The core of what BoldBooks do is to provide author services. On our market place you can find freelancers like editors, cover designers, ebook and print production.
Over 100 Norwegian authors have so far used our self-service solution to make an author profile. And BoldBooks has become a hub for independent authors in Norway. On their profile the authors can present themselves.
In October I came across a website about independent authors and blockchain for book publishing. At first it seemed quite cryptical, and I thought: This is way into the future. This is science fiction.
BoldBooks and Publica have become partners. Kristin Over-Rein from BoldBooks speaking for the Norwegian Bitcoin and Blockchain Union.
The company’s name was Publica. They was just about to get funding for their startup. And as every blockchain startup do, they crowdfunded their own currency in the blockchain community.
Publicas blockchain protocol is just for publishing. Their currency is PBL, called pebbles, and uses the Ethereum blockchain. In November they managed to get the startup funded, by their crowd, buying Pebbles for 1 million dollars.
In December I met the CEO of Publica, Josef Marc, at the FutureBook Conference in London. We realized that we just had the same visions for the future of publishing. I made an interview with him that you can find on the BoldBooks YouTube channel.
Although publishers also could use the blockchain for book publishing, it is the authors themselves who seems most eager to explore this new technology.
The international Alliance of Independent Authors have made an initiativ about blockchain for books. They are making a white paper about blockchain for book publishing that they will present on the London Book Fair next month.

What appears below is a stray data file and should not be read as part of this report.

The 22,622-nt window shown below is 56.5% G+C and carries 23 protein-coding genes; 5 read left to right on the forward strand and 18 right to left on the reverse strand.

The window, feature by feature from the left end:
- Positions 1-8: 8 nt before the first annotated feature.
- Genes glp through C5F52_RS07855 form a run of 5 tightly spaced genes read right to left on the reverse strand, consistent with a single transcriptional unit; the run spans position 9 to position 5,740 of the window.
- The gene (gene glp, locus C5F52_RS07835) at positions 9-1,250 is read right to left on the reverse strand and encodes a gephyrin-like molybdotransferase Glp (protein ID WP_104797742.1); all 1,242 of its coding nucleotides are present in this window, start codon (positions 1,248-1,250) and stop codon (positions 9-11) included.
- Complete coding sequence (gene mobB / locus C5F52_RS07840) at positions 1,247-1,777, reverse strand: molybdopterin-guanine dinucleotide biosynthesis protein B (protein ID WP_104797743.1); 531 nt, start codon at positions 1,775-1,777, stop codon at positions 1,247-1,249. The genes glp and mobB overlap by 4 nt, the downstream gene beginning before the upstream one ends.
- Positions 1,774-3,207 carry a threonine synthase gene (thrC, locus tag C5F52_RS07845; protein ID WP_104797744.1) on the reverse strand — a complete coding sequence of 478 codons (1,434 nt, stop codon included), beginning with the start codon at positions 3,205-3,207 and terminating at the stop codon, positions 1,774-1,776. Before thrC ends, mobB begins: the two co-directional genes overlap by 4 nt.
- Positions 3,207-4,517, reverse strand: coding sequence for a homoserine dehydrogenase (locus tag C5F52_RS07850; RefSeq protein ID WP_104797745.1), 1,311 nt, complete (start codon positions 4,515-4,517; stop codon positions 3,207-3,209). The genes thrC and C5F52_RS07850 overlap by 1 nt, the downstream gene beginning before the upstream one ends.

Let’s get to the point here. Why would anyone sell and buy a book on the blockchain? What will blockchain mean to authors and the readers?
In October, when I first heard about this, I thought it was science fiction. But now, only half a year later, it is already beginning to come into reality.
Let me finish off by showing you my own experience of buying a book in the blockchain. Actually I was one of the first persons in the world to do this, to take part of this historical happening.
Publica is making an app that is a combined cryptocurrency wallet and a tool to buy and read ebooks. A wallet/ereader app.
By now you must buy the book with Pebbels. And you need a small amount of Ethereum for gas, to the miners. When you buy the book you get a BOOK token that is the key to open the book.
Now in March the alpha test version of the Publica app was ready. BoldBooks is a pilot for Publica, so I downloaded it to my phone. I took some screenshots of the process:
By now it is not so user-friendly. Because the consumer needs to own cryptocurrency to buy a book. But soon Publica will make it possible for the consumer to pay with local currency, for instance dollars or Norwegian kroner.
Of course this challenges our own business model. But BoldBooks will adapt to the new technology and help our authors to sell their books through blockchain.
The possibilities that the blockchain introduce should be a wakeup call to the book industry.
It is a reminder that the most important actor in the value chain is the content creator. The author of the book is the one that really is making the value.
It reminds us that information is valuable. That your knowledge and stories are worth something to someone. And that no big companies should own exclusive rights to sell your story.
I believe future of book publishing will be centered around the author. There will be room for a diversity of books, because there is an audience for every story, even the smallest niches.
Because this is about freedom of speech. This is about democracy. And this is about sharing of thoughts between human beings.
This is a transcript of the speech Kristin Over-Rein from BoldBooks held for the Norwegian Bitcoin and Blockchain Union March 22. 2018. The speech was livestreamed on Facebook (speech starts at about 4:30).